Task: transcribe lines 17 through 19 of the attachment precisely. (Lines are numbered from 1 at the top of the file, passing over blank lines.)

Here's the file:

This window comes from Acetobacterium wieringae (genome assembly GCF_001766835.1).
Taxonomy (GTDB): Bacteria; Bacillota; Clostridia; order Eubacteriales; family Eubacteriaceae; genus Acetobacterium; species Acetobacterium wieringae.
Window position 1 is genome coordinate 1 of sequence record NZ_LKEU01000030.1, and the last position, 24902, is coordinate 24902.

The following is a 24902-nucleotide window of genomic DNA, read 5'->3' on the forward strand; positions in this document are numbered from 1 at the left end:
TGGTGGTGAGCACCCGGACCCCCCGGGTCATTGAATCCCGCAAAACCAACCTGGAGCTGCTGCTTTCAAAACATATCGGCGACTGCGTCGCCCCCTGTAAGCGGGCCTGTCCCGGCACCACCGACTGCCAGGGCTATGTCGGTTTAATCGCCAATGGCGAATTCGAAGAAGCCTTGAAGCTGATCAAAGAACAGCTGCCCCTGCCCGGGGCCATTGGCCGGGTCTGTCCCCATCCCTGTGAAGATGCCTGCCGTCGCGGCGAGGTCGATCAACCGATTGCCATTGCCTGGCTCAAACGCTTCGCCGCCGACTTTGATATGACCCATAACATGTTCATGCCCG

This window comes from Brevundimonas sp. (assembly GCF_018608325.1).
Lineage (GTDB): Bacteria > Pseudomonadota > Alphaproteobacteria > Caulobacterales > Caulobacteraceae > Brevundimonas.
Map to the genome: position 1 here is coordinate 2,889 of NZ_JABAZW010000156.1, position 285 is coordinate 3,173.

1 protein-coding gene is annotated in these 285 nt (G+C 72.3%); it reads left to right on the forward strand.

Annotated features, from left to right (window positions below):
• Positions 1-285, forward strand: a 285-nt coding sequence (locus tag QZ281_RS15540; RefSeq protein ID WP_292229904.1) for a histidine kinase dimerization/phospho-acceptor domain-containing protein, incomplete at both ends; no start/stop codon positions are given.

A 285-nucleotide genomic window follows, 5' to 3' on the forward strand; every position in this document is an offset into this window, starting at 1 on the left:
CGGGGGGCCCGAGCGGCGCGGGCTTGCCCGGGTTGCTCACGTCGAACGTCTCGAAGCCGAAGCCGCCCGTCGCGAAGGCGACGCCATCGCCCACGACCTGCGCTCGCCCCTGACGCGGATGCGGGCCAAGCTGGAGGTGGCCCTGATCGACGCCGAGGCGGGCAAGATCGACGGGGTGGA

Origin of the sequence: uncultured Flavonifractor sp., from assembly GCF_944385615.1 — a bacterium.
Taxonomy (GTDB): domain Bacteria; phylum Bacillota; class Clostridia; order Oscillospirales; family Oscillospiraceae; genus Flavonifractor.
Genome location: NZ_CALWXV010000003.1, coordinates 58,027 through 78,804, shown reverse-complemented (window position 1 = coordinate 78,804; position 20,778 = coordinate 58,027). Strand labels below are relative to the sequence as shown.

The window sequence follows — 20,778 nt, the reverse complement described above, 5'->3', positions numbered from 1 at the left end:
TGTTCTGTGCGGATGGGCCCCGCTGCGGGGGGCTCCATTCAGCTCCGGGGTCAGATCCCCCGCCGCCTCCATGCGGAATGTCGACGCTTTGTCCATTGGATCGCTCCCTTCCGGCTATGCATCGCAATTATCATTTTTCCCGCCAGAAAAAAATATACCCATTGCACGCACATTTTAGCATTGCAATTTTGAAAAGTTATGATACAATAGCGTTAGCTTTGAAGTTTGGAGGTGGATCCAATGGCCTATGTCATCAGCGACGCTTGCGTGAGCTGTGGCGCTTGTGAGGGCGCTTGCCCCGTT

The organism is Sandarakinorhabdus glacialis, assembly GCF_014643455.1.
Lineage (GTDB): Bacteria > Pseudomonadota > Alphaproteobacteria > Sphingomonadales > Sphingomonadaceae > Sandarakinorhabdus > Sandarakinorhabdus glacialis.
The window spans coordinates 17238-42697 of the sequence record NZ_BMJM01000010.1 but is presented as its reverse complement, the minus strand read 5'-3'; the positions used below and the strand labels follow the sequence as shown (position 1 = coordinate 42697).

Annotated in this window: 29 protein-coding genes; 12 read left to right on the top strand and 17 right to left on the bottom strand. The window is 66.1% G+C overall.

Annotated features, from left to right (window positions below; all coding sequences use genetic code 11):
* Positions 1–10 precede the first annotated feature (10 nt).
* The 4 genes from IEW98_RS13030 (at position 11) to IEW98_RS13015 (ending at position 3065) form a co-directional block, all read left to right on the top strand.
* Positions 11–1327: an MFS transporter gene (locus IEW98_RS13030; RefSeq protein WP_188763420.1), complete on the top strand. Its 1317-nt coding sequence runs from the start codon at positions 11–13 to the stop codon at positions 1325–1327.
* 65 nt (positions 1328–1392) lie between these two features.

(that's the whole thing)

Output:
The window sequence follows — 20,778 nt, the reverse complement described above, 5'->3', positions numbered from 1 at the left end:
TGTTCTGTGCGGATGGGCCCCGCTGCGGGGGGCTCCATTCAGCTCCGGGGTCAGATCCCCCGCCGCCTCCATGCGGAATGTCGACGCTTTGTCCATTGGATCGCTCCCTTCCGGCTATGCATCGCAATTATCATTTTTCCCGCCAGAAAAAAATATACCCATTGCACGCACATTTTAGCATTGCAATTTTGAAAAGTTATGATACAATAGCGTTAGCTTTGAAGTTTGGAGGTGGATCCAATGGCCTATGTCATCAGCGACGCTTGCGTGAGCTGTGGCGCTTGTGAGGGCGCTTGCCCCGTT

The organism is Sandarakinorhabdus glacialis, assembly GCF_014643455.1.